For many people, the job search can be a discouraging experience filled with endless cover letters and unanswered applications.
While salary negotiation can be intimidating, most experts agree that it is a requirement before accepting a new job, and that it actually makes you look good to your prospective employer.
To find out the best ways to negotiate salary, and the protocol around doing so, we spoke with career experts, who revealed that “you should always negotiate”.
According to Allison Cheston, a career advisor based in New York City, salary negotiation is a must when considering a new job, as it shows the employer that you “know your worth in the market and have options, which makes you a more desirable candidate” and that you “are a good advocate for yourself, which will ultimately enable you to advocate on behalf of the organisation”.
As for how, and when, the topic should come up in the recruitment process, Cheston said it depends, as junior workers are likely to find themselves asked early on “what kind of compensation you’re seeking”.
If you feel that the topic was raised too early into the interview process, Cheston told us that applicants can attempt to deflect the question by saying something such as: “It feels early to speak about compensation. I’d like to learn more about the role and get a sense of how I can best contribute.”
But, if the recruiter is adamant about getting you to name a number, as Cheston noted that many are when hiring more junior staff, it is important to have done your homework.
According to Cheston, being prepared for the question means having done extensive research on sites such as Glassdoor or Payscale to find out the average salary range you can expect to receive in the role beforehand, at which point you can provide a range to the recruiter.
However, that doesn’t mean giving the same salary range listed online, as Cheston recommends applicants “begin high enough that you are in range but not at the low end”.
“If you find that the average salary for the job is $60,000 for example, you can say that, in your research, you’ve found that this job pays $60-70K. That way you provide a number within range while avoiding either being cut from the process for being too high or undercutting yourself,” she said.
According to Lynn Berger, a career counselor based in New York City, the best scenario for salary discussion is after you have been offered the position, at which point you should tell the company that you appreciate their offer and will get back to them.
Once you have done your homework, Berger told us that she also recommends offering a salary range to the company, but “making sure your lowest number is one that you would be satisfied with”.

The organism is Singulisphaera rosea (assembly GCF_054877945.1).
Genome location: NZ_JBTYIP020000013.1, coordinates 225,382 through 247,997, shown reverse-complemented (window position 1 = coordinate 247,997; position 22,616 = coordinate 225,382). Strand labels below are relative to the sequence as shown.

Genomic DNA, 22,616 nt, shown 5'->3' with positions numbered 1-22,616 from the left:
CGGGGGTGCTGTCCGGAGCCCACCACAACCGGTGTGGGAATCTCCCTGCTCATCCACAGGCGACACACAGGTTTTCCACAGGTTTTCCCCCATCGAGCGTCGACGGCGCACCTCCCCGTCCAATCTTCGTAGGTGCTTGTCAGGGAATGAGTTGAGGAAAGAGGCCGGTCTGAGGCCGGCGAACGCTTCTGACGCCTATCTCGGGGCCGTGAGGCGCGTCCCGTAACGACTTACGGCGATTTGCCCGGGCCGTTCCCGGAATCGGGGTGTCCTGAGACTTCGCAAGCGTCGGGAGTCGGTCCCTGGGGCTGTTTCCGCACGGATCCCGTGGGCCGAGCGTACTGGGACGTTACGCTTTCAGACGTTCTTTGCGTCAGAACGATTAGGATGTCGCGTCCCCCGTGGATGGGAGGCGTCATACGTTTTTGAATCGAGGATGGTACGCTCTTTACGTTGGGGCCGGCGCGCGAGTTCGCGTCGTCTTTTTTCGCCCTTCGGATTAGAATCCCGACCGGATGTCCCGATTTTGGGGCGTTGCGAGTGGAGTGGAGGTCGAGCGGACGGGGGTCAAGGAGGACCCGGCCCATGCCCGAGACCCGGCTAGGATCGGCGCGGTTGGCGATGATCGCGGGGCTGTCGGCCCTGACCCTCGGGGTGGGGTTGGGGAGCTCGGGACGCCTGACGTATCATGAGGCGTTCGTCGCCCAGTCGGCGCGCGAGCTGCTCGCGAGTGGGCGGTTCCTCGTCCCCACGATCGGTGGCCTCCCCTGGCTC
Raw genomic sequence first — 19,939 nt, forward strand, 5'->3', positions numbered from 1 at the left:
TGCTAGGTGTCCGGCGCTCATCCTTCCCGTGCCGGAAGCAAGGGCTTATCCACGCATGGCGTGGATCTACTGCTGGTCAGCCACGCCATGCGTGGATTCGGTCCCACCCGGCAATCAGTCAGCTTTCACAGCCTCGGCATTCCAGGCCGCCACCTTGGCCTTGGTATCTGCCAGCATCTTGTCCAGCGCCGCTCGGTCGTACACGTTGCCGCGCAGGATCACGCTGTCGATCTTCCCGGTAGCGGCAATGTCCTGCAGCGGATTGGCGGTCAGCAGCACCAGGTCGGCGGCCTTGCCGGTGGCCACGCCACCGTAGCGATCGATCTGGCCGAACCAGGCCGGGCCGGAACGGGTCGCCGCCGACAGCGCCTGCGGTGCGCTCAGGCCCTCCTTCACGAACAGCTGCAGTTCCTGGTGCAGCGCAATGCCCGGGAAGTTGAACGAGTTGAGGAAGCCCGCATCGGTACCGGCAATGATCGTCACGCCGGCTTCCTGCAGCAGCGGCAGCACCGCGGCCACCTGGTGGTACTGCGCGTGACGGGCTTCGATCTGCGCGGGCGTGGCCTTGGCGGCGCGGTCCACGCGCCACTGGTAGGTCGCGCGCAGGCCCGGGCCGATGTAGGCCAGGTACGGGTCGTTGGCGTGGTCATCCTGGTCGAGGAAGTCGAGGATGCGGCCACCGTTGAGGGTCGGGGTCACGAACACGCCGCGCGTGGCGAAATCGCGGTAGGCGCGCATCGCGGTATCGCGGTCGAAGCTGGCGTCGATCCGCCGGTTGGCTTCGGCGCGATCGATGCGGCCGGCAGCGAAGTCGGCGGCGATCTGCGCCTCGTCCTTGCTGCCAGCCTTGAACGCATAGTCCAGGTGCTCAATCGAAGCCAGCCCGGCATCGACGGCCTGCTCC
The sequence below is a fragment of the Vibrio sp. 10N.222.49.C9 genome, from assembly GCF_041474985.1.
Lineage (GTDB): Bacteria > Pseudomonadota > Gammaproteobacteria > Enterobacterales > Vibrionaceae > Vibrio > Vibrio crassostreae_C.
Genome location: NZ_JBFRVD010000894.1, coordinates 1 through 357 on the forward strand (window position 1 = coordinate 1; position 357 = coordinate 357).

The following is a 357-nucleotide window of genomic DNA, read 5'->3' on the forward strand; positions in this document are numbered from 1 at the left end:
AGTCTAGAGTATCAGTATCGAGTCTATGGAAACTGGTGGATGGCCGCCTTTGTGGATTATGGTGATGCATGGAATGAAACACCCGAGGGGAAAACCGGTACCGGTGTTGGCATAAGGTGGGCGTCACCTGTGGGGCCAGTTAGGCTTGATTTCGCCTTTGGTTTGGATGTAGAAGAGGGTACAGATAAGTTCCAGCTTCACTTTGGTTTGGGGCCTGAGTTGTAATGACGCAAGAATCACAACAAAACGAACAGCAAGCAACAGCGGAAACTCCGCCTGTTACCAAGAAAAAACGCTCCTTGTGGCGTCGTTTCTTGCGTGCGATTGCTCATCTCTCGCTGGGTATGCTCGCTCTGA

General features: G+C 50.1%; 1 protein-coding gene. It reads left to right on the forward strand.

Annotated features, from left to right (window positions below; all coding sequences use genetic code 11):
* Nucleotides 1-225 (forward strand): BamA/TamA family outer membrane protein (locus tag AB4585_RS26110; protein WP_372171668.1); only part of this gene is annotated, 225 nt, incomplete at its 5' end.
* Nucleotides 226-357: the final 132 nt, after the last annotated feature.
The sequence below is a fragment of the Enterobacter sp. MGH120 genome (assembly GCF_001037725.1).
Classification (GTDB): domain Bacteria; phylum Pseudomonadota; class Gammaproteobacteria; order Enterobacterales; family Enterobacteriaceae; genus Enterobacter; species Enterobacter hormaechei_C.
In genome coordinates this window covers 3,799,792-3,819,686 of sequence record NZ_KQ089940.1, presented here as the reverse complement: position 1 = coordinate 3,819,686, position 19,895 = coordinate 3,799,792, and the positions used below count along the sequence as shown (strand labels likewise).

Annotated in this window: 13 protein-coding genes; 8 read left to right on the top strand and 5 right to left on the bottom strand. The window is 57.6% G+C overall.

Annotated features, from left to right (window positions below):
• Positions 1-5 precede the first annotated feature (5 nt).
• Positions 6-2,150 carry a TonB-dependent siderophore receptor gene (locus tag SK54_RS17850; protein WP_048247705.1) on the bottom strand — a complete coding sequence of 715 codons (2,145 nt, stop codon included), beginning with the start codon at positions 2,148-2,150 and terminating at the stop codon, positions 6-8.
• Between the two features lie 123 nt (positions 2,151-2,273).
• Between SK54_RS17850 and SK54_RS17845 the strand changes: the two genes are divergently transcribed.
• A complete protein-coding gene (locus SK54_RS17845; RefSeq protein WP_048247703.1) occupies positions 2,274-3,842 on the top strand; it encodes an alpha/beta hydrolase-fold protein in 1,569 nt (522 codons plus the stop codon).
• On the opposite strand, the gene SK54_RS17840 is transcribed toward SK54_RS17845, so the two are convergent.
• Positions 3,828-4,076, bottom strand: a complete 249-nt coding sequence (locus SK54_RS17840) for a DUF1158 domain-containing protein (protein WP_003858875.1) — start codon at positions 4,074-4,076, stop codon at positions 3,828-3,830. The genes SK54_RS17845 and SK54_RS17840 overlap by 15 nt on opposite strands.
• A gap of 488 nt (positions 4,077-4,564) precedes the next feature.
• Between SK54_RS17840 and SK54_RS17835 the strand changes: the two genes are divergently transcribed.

As for the important things to keep in mind during the process, Cheston said to remember “you are in the most powerful position you will ever be again with this employer, as you are all upside,” and “generally speaking, good places to work want to attract great candidates and therefore offer a competitive package”.
“It’s important to understand your power in this dynamic and to push for what you’re worth,” she continued. “Otherwise, you risk finding out that colleagues junior to you are making more money, just because they negotiated harder. And that is never a good feeling.”
In regards to the logistics of the conversation, Berger told us that it is best to speak in “neutral tones” during the salary negotiation process and to try to refrain from becoming “too emotional,” before adding that, as long as “it is done in a professional way, it is usually fine to negotiate”.
Cheston also confirmed that salary negotiation is an expected practice, and that “companies do not get upset if applicants negotiate”.
If you find that the company does react negatively to a conversation about salary negotiations, Cheston told us that it is typically a sign that you should not accept the job offer.
However, Cheston also noted that, although many companies are open to negotiation, that doesn’t necessarily mean “companies offer a low salary and expect you to counter, especially now that we are in more of a buyer’s market”.
If you find that the company is unwilling to budge in regards to compensation, that doesn’t mean you should stop negotiating either, as both Cheston and Berger told us that, even if salary negotiation is off the table, there are a lot of other things you should negotiate before accepting a new job, such as time off, remote work and your job title.
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